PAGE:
If recourse to international law will not resolve the conflict in the island, then a call for international mediation raises other important issues.
In so far as Sri Lanka is concerned, to agree to international mediation would be to agree at the very commencement of the talking process that the conflict is not an internal conflict but an 'inter-national' conflict. Sri Lanka may take the view that to accept such international 'mediation' would be to concede a major premise of the demand for Tamil Eelam and further that the LTTE call for mediation is simply a tactic to secure the political space to continue the struggle for an independent Tamil Eelam.
The conclusion of the Christian Michelsen Institute Conference sponsored by the Norwegian Government in February 1996 reflected similar concerns:
Again, given the shared interest of many existing states to secure existing state boundaries, from which country would a 'neutral' mediator come from? And what will be the substance of the via media that a mediator may suggest or find acceptable? In the end, it is this latter question that may well prove vital.
Sufficient, perhaps has been said to show that there may be a need to go beyond rhetorical appeals to 'international law', and 'international mediation' and look at more effective approaches to a resolution of the conflict in the island of Sri Lanka.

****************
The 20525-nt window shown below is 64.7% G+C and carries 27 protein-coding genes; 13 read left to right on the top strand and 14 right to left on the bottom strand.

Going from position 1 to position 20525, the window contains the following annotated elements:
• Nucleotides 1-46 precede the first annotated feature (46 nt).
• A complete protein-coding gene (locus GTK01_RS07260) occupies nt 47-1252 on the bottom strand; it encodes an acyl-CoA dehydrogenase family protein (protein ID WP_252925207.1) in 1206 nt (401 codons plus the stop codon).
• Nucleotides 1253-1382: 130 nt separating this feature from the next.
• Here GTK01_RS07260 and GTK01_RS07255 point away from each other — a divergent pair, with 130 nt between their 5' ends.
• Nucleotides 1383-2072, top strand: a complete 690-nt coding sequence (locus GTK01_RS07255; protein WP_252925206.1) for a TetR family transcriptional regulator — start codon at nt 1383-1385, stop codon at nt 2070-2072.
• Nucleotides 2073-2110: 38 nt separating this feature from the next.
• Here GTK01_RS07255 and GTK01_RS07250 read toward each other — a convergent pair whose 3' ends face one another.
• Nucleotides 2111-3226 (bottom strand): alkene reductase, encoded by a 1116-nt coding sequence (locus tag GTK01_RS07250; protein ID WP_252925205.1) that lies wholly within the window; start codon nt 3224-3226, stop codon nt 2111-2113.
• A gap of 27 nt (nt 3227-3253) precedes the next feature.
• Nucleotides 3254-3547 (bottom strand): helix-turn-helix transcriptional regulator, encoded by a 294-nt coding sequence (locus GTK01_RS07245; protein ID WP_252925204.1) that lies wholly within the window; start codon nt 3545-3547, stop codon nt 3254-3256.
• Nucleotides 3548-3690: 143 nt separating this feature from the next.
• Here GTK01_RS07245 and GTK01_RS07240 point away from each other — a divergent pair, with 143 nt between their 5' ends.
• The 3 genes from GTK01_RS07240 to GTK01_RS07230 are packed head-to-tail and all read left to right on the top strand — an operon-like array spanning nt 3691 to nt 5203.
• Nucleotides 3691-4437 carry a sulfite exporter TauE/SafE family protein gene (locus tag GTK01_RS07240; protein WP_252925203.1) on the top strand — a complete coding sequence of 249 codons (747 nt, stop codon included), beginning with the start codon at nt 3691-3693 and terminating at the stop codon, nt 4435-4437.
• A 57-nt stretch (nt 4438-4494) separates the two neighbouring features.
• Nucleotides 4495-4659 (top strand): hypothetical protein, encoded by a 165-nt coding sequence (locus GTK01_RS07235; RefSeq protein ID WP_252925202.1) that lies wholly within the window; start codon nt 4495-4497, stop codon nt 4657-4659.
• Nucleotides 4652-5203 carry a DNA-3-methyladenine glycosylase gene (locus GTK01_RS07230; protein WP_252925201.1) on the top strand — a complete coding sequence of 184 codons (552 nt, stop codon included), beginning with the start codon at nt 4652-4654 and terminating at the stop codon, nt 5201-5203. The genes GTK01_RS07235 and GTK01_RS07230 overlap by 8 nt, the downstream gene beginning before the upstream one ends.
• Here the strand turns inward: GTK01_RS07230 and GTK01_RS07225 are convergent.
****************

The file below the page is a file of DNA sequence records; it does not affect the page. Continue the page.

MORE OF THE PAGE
Some acronyms help to focus minds on the obvious. BATNA is one of them. It was coined by Roger Fisher, the best selling author of Getting to Yes. BATNA stands for the Best Alternative to a Negotiated Arrangement. A party to a conflict will negotiate in good faith only if it believes that such negotiations will yield a result better than its BATNA. Otherwise, it will simply use the negotiation process to either reduce its opponent's BATNA or increase its own BATNA.
Each party will need to determine for itself whether its BATNA is preferable to anything that may be achievable at the negotiating table. This means not only that each will need to make a careful assessment of each others BATNA but also an equally careful assessment of the spectrum of possible solutions which may be achievable in a negotiating process. It is only then that each may be able to make an informed decision on the question whether its BATNA is preferable to anything that may be achievable at the negotiating table.
If a party takes the view that its BATNA is preferable to anything that may be achievable at a negotiating table, then the talking process will be a sham and simply a 'tactic'. The talking process will be used by that party, simply to justify and secure legitimacy for the stand that it has already taken - and reduce its opponent's BATNA.